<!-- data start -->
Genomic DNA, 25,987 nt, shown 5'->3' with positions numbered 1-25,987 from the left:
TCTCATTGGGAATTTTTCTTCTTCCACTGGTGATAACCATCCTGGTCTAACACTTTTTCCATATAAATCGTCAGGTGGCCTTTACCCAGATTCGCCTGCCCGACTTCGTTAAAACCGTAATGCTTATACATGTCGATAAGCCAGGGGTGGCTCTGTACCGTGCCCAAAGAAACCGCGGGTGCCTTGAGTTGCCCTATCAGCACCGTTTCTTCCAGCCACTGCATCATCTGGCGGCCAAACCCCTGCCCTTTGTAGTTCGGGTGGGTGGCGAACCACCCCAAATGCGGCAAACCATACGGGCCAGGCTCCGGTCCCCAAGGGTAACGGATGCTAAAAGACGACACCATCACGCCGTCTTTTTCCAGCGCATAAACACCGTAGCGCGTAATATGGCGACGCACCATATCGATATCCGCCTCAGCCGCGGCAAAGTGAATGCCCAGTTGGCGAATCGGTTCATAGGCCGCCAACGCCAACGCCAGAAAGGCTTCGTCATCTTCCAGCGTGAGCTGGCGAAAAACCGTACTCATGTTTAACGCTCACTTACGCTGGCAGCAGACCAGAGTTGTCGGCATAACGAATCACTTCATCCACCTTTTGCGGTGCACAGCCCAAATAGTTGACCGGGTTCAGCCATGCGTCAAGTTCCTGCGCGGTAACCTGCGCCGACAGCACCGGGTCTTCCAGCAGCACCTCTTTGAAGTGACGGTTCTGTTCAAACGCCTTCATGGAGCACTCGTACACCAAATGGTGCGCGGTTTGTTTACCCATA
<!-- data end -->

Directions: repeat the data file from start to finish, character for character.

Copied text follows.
Genomic DNA, 25,987 nt, shown 5'->3' with positions numbered 1-25,987 from the left:
TCTCATTGGGAATTTTTCTTCTTCCACTGGTGATAACCATCCTGGTCTAACACTTTTTCCATATAAATCGTCAGGTGGCCTTTACCCAGATTCGCCTGCCCGACTTCGTTAAAACCGTAATGCTTATACATGTCGATAAGCCAGGGGTGGCTCTGTACCGTGCCCAAAGAAACCGCGGGTGCCTTGAGTTGCCCTATCAGCACCGTTTCTTCCAGCCACTGCATCATCTGGCGGCCAAACCCCTGCCCTTTGTAGTTCGGGTGGGTGGCGAACCACCCCAAATGCGGCAAACCATACGGGCCAGGCTCCGGTCCCCAAGGGTAACGGATGCTAAAAGACGACACCATCACGCCGTCTTTTTCCAGCGCATAAACACCGTAGCGCGTAATATGGCGACGCACCATATCGATATCCGCCTCAGCCGCGGCAAAGTGAATGCCCAGTTGGCGAATCGGTTCATAGGCCGCCAACGCCAACGCCAGAAAGGCTTCGTCATCTTCCAGCGTGAGCTGGCGAAAAACCGTACTCATGTTTAACGCTCACTTACGCTGGCAGCAGACCAGAGTTGTCGGCATAACGAATCACTTCATCCACCTTTTGCGGTGCACAGCCCAAATAGTTGACCGGGTTCAGCCATGCGTCAAGTTCCTGCGCGGTAACCTGCGCCGACAGCACCGGGTCTTCCAGCAGCACCTCTTTGAAGTGACGGTTCTGTTCAAACGCCTTCATGGAGCACTCGTACACCAAATGGTGCGCGGTTTGTTTACCCATA